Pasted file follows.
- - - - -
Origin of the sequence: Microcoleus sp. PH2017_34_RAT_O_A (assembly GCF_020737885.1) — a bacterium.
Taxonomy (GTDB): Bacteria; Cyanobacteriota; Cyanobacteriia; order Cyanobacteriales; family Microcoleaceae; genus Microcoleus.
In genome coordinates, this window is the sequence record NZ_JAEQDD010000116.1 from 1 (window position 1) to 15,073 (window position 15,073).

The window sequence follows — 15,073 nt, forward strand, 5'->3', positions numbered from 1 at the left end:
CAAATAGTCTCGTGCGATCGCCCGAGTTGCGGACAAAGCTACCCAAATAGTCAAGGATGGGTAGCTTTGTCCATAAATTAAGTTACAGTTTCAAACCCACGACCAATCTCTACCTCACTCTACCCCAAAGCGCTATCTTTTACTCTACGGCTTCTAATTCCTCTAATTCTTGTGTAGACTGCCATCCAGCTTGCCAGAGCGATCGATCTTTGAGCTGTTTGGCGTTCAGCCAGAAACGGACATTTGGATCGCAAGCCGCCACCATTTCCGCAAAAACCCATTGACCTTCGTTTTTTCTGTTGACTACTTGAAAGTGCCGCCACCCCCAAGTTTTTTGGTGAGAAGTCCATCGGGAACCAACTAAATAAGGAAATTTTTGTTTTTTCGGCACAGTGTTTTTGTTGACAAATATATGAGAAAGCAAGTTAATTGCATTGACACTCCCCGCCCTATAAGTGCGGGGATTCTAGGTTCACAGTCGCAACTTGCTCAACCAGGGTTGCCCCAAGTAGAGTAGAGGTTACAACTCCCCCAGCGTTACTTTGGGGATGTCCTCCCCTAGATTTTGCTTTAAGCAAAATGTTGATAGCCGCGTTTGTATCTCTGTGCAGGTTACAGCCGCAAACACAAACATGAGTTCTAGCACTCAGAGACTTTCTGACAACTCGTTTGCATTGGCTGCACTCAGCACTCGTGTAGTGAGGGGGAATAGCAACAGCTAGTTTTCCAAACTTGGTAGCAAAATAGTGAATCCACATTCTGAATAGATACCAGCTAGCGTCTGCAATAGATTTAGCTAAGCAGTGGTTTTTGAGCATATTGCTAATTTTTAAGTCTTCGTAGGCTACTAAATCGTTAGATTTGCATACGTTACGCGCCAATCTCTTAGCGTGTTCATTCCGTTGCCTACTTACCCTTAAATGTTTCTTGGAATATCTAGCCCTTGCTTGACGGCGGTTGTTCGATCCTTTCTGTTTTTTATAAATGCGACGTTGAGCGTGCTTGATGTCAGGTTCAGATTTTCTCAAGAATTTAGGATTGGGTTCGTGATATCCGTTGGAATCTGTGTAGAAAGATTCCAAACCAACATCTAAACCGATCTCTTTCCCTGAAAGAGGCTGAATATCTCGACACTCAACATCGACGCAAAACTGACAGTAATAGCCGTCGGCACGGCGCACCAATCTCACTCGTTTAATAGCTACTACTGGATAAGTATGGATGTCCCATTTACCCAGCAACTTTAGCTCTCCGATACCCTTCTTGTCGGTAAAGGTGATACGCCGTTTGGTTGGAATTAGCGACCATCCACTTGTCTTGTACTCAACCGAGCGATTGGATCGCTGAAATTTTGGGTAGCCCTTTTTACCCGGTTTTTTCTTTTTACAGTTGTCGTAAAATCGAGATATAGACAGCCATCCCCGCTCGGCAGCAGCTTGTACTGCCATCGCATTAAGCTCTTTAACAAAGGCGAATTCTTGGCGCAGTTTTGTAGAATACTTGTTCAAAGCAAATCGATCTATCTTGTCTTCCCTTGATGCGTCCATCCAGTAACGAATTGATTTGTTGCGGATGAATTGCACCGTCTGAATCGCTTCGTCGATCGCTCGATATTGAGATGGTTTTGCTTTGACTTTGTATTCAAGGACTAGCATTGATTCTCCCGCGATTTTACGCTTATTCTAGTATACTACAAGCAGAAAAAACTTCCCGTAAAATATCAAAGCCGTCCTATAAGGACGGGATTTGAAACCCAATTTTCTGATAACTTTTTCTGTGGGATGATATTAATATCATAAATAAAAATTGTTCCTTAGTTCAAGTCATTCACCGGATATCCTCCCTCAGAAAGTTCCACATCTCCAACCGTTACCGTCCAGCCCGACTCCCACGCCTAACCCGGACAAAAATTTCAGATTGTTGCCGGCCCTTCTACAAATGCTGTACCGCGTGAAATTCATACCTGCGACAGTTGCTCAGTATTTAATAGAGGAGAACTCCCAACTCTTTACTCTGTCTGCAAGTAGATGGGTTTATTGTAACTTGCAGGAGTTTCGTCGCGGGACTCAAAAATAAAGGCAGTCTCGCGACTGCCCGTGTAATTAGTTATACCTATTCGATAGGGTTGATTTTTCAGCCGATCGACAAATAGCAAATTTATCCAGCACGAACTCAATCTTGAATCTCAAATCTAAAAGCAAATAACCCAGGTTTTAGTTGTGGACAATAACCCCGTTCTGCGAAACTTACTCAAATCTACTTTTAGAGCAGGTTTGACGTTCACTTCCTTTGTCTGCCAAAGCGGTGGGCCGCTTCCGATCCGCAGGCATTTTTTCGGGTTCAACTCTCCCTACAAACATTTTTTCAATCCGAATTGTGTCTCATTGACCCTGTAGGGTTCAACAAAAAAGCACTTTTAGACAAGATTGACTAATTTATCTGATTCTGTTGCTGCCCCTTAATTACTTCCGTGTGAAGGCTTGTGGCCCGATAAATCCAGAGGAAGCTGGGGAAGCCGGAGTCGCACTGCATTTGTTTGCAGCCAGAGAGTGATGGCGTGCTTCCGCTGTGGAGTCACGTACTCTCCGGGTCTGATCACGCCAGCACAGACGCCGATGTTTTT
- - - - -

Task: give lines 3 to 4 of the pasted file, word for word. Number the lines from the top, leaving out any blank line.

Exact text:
In genome coordinates, this window is the sequence record NZ_JAEQDD010000116.1 from 1 (window position 1) to 15,073 (window position 15,073).

The window sequence follows — 15,073 nt, forward strand, 5'->3', positions numbered from 1 at the left end: